Medicaid

Blake Farmer | WPLN

Tennessee lawmakers rarely debate consequential legislation in the first few days of a session. But the General Assembly is forgoing precedent to alter how the state’s Medicaid program receives federal funding, and in the process will be altering roughly a third of the state budget before the Biden administration takes over.

Passage is a given. The same Republican majority told TennCare to seek this so-called “block grant” for Medicaid, which has been a dream of conservatives. Now that dream is nearly reality.

But in less than a week, the country will have a Democrat in the White House, leading a party that has opposed block grants for Medicaid and argued that they only lead to cutting benefits and beneficiaries from programs.

With less than a dozen days left in power, the Trump administration on Friday approved a radically different Medicaid financing system in Tennessee. With this move, the federal government is for the first time granting a state broader authority in the operation of its health insurance program for the poor without interference from Washington, allowing Tennessee to make decisions on such issues as whether to add new benefits or eligibility categories or spend Medicaid dollars outside of health care, if it thinks that would help enrollees.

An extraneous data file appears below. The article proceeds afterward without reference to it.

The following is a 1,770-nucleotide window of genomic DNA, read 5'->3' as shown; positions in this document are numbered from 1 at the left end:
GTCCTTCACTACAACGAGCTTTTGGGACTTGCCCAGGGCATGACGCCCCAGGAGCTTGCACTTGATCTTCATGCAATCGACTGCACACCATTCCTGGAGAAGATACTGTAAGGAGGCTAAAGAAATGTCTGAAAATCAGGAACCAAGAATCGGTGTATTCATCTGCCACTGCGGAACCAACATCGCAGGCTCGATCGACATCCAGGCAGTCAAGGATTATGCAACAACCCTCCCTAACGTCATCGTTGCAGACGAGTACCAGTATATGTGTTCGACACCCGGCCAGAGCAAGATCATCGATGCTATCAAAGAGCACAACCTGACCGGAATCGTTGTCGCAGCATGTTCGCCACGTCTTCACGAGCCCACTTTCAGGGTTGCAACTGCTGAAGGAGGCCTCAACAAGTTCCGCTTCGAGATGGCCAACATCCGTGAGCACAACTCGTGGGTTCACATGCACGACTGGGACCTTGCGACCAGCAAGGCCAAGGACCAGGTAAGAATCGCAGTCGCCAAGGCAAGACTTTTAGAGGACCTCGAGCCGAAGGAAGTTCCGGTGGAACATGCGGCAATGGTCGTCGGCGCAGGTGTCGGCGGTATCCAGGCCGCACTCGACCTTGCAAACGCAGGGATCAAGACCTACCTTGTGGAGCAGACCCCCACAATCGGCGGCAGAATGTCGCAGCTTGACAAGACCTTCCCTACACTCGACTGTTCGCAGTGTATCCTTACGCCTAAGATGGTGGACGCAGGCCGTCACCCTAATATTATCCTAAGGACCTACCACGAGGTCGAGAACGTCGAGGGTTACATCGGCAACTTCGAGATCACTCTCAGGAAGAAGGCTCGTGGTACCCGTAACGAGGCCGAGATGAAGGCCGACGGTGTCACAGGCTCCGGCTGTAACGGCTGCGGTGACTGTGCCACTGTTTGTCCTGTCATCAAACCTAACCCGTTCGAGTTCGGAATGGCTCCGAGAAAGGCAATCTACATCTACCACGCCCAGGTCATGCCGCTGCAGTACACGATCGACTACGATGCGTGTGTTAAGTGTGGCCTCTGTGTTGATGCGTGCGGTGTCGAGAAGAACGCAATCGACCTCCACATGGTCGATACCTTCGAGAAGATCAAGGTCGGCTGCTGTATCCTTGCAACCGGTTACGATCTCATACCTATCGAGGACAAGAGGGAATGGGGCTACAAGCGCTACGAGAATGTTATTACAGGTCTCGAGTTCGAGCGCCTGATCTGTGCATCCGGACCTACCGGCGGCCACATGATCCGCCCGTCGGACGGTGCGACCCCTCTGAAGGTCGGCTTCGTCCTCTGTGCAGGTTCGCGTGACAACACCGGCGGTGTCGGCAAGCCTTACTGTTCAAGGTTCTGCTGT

Rebecca Kiger

A report from a federal oversight agency shows that over 4,000 patients in the Ohio Valley received high amounts of opioids in 2018 through Medicaid, potentially putting hundreds at risk of addiction and overdose. 

 

The Office of Inspector General for the Department of Health and Human Services focused the report on six Appalachian states in support of their partnership with law enforcement agencies who are in the Appalachian Regional Prescription Opioid Strike Force.

 

The IG’s Office found through claims data from Kentucky, Ohio, and West Virginia that nearly 400 Medicaid patients in the Ohio Valley who received high amounts of opioids are at serious risk of opioid misuse or overdose.

 

Flickr/Creative Commons/401(K) 2012

A new Pew Charitable Trusts report shows Kentucky’s spending on Medicaid has increased since the recession, but remains below the national average. The study looked at how much Medicaid spending takes up of each state’s revenue.

 

Pew found Medicaid consumed a greater portion of state revenue across the country from 2000 to 2017. Justin Theal, with Pew, said the organization studies the issue for a couple of reasons.


J. Tyler Franklin

Passport Health Plan and Anthem Kentucky, the Medicaid providers whose contracts were not renewed by outgoing Gov. Matt Bevin last month, have another shot at continuing to serve Kentuckians.

Gov. Andy Beshear said his administration would cancel the five Medicaid contracts awarded by Bevin in his last days in office. He plans to redo the bid process early next year, with the goal of awarding new contracts by the spring. Beshear said anyone is welcome to bid, including those who were denied contracts by Bevin.

During a press conference Monday, Beshear said he wants to create a system the public can trust that is free of perceived bias. Beshear pointed to Bevin’s attitude toward Passport, whose enrollees are mostly in Louisville and which suffered when the state changed reimbursement rates last year.

Screenshot from Gov. Andy Beshear Facebook